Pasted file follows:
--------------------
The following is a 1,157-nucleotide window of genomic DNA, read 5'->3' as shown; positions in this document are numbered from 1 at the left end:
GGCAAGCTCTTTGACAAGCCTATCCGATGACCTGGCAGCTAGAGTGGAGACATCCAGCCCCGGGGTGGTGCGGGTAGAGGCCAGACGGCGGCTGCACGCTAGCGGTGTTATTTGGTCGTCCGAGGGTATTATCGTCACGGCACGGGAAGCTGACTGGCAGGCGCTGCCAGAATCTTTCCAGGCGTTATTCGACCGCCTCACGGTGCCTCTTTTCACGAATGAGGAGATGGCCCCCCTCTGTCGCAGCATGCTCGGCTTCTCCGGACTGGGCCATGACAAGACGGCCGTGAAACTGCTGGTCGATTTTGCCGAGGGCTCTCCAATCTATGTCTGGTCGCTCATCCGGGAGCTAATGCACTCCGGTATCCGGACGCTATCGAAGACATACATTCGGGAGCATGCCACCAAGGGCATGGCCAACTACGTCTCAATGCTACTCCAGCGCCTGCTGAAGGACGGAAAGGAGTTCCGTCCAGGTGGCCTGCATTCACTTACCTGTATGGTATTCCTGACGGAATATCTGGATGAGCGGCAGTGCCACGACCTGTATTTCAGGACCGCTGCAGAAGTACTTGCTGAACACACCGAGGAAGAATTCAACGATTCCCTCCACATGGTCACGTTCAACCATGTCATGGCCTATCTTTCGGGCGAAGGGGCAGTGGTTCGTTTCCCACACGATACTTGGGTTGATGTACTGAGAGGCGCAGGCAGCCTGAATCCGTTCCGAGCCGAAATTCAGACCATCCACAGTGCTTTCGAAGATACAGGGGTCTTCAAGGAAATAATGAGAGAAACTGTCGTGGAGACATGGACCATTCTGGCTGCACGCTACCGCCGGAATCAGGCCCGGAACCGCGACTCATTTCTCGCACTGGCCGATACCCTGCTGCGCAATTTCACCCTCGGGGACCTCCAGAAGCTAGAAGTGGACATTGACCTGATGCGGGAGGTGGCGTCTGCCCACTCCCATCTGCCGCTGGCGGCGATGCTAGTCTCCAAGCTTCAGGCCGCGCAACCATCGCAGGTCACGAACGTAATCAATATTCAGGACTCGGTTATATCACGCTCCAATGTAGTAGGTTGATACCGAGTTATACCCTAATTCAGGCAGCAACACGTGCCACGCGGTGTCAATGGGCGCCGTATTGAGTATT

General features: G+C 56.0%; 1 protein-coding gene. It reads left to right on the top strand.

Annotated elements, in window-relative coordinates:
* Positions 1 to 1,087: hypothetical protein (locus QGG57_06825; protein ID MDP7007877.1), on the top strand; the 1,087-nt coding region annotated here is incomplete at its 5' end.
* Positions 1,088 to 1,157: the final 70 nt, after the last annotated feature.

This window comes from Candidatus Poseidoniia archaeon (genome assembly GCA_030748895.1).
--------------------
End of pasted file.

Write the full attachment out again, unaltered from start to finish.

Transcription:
The following is a 1,157-nucleotide window of genomic DNA, read 5'->3' as shown; positions in this document are numbered from 1 at the left end:
GGCAAGCTCTTTGACAAGCCTATCCGATGACCTGGCAGCTAGAGTGGAGACATCCAGCCCCGGGGTGGTGCGGGTAGAGGCCAGACGGCGGCTGCACGCTAGCGGTGTTATTTGGTCGTCCGAGGGTATTATCGTCACGGCACGGGAAGCTGACTGGCAGGCGCTGCCAGAATCTTTCCAGGCGTTATTCGACCGCCTCACGGTGCCTCTTTTCACGAATGAGGAGATGGCCCCCCTCTGTCGCAGCATGCTCGGCTTCTCCGGACTGGGCCATGACAAGACGGCCGTGAAACTGCTGGTCGATTTTGCCGAGGGCTCTCCAATCTATGTCTGGTCGCTCATCCGGGAGCTAATGCACTCCGGTATCCGGACGCTATCGAAGACATACATTCGGGAGCATGCCACCAAGGGCATGGCCAACTACGTCTCAATGCTACTCCAGCGCCTGCTGAAGGACGGAAAGGAGTTCCGTCCAGGTGGCCTGCATTCACTTACCTGTATGGTATTCCTGACGGAATATCTGGATGAGCGGCAGTGCCACGACCTGTATTTCAGGACCGCTGCAGAAGTACTTGCTGAACACACCGAGGAAGAATTCAACGATTCCCTCCACATGGTCACGTTCAACCATGTCATGGCCTATCTTTCGGGCGAAGGGGCAGTGGTTCGTTTCCCACACGATACTTGGGTTGATGTACTGAGAGGCGCAGGCAGCCTGAATCCGTTCCGAGCCGAAATTCAGACCATCCACAGTGCTTTCGAAGATACAGGGGTCTTCAAGGAAATAATGAGAGAAACTGTCGTGGAGACATGGACCATTCTGGCTGCACGCTACCGCCGGAATCAGGCCCGGAACCGCGACTCATTTCTCGCACTGGCCGATACCCTGCTGCGCAATTTCACCCTCGGGGACCTCCAGAAGCTAGAAGTGGACATTGACCTGATGCGGGAGGTGGCGTCTGCCCACTCCCATCTGCCGCTGGCGGCGATGCTAGTCTCCAAGCTTCAGGCCGCGCAACCATCGCAGGTCACGAACGTAATCAATATTCAGGACTCGGTTATATCACGCTCCAATGTAGTAGGTTGATACCGAGTTATACCCTAATTCAGGCAGCAACACGTGCCACGCGGTGTCAATGGGCGCCGTATTGAGTATT

General features: G+C 56.0%; 1 protein-coding gene. It reads left to right on the top strand.

Annotated elements, in window-relative coordinates:
* Positions 1 to 1,087: hypothetical protein (locus QGG57_06825; protein ID MDP7007877.1), on the top strand; the 1,087-nt coding region annotated here is incomplete at its 5' end.
* Positions 1,088 to 1,157: the final 70 nt, after the last annotated feature.

This window comes from Candidatus Poseidoniia archaeon (genome assembly GCA_030748895.1).